This segued into his believing that his power was absolute and could not be questioned. I have a hard time believing that the University in whom I support through my tuition will not listen to the complaints of its primary financial backers. I am currently debating on whether I would be able to question this authority by writing a letter to someone that can help me make an impact. Power is not absolute.

Thursday, December 4, 2008

Work and the Lack of Rhetorical Awakenings

As the semester has come to and end, I have realized exactly how much people are unaware of their own personal rhetoric. The story that they are telling through their language and discourse. As I have mentioned, I have become fully aware of rhetoric and what it means for me as both a person and a prospective employee in the workplace.

My part-time job as a secretary is one that I normally don't put too much effort into. Yet, with any job that I have, I try to identify myself with the company that employees me. The structure that the company I currently work for is disorganized and sends a mixed message not only to its employees but to its customers as well. I understand the problems of being a home business start up, but establishing their structure as an organization was essential before they began hiring. The structure has become weak, and they have lost several employees because of this. Having read Faber's analysis on MacKenzie College I know that change is possible. While change is not automatic, it is not completely unattainable.

I have taken the readings from Faber and have began to apply them to this current work situation. How can my agency influence the current structure of the organization? I know that it can, and because I am aware of this I have begun to take steps towards the daunting task of re-structuring of the organization. My agency overlaps that of the structure of the organization. I keep to what the basic structure is, but emphasize and build on this with my own agency thus impacting the overall narrative and image.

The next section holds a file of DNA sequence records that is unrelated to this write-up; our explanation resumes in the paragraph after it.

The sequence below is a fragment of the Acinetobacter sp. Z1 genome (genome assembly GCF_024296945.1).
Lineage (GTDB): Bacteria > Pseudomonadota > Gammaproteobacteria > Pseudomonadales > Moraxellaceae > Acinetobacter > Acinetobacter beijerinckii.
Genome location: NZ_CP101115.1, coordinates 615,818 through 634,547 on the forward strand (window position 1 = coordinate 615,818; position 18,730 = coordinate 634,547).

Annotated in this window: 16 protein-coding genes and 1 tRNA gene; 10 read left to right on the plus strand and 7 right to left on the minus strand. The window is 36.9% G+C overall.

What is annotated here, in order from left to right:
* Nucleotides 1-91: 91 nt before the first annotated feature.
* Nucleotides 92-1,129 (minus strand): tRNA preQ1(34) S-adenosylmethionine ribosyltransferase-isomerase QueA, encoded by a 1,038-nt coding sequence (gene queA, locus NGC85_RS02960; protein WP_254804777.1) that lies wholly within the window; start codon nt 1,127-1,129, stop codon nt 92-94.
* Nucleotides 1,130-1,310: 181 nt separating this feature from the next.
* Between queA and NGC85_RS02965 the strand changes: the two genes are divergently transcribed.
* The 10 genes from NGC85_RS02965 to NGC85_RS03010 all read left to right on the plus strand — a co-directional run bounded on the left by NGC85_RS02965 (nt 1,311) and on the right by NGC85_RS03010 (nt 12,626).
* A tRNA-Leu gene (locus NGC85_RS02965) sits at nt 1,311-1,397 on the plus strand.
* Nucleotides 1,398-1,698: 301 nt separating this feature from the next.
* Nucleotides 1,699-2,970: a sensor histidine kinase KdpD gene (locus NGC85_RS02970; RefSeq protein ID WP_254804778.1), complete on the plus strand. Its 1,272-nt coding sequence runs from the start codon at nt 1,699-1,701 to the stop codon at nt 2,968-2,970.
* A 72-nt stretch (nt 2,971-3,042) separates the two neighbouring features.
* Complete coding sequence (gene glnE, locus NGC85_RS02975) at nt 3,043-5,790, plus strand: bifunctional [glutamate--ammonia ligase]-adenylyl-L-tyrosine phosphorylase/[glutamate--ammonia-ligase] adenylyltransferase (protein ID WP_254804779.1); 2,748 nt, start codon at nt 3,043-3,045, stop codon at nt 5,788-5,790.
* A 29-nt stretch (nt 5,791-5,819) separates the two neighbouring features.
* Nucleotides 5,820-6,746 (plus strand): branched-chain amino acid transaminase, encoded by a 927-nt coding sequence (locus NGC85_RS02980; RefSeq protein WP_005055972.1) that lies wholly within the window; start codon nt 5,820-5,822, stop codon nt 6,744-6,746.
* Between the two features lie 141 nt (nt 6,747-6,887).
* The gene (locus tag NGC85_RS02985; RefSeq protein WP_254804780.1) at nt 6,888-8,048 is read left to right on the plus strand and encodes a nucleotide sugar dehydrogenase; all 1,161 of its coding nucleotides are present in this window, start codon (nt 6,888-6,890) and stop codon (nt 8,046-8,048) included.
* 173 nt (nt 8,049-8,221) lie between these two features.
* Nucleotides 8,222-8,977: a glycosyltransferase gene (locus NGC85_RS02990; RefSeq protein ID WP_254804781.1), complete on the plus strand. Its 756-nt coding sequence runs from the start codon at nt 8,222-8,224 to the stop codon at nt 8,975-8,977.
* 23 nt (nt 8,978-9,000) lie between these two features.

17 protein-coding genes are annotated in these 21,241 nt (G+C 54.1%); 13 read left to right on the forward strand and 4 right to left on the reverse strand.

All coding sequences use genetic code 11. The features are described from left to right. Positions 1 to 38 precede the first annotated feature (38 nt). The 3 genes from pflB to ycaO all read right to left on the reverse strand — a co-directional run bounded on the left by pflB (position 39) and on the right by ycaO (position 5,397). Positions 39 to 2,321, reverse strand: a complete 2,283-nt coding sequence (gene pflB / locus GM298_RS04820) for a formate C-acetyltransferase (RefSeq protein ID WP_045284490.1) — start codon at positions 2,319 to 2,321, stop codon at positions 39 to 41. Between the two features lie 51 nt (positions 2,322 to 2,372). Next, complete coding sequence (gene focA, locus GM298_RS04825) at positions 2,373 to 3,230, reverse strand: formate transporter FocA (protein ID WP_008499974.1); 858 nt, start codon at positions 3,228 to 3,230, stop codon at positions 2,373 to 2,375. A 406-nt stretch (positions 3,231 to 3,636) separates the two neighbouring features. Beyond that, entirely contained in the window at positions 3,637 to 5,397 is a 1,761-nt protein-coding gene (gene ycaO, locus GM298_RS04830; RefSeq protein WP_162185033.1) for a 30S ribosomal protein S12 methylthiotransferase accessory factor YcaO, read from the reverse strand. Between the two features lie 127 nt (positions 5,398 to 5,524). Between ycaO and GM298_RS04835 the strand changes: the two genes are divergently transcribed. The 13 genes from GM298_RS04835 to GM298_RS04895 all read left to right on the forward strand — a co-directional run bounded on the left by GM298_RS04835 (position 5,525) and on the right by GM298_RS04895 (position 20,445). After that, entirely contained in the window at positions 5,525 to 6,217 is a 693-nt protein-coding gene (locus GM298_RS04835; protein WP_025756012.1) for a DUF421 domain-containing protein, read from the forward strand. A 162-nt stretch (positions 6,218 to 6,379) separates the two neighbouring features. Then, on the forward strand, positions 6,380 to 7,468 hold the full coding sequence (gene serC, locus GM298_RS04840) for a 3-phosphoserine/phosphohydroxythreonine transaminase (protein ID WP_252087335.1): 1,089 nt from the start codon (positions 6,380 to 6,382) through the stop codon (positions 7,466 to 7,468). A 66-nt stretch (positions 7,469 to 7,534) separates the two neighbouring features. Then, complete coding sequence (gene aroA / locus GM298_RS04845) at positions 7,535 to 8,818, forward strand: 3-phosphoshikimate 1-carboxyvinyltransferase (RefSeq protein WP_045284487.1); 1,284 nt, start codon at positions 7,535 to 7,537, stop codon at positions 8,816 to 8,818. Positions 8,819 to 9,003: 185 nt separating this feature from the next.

In other words, not only am I putting customers first, I am setting a precedent that wasn't there before. I am letting customers know that they are a valued part of this organization, because without them it wouldn't be an organization at all. I think the hardest part of this is that I am doing so under my boss who doesn't completely understand what I would mean by structure and agency. The way that I approach this is cautiously. I don't want my boss to think that I am trying to overtake their image and structure, but I also don't think that their current image is a sustainable one. I haven't devised a "plan" to implement these changes, I just continue to work with my customer service skills and ability to identify with customers. I have learned this while working with multinational corporations who have their own organizational culture and structure. The ability to assimilate to a new organizational culture and structure is one that should be valued in any possible candidate for employment. I find that this ability allows me to further serve the organization I work for.

This has been the basis of wanting to change my current employer's structure. I am not trying to "change" it completely. I am just trying to influence the image and narrative so that it is more completely able to serve their customers and employees without the interruption of inconsistencies.

How do you explain rhetoric to those that have no concept of it outside of a "rhetorical question"?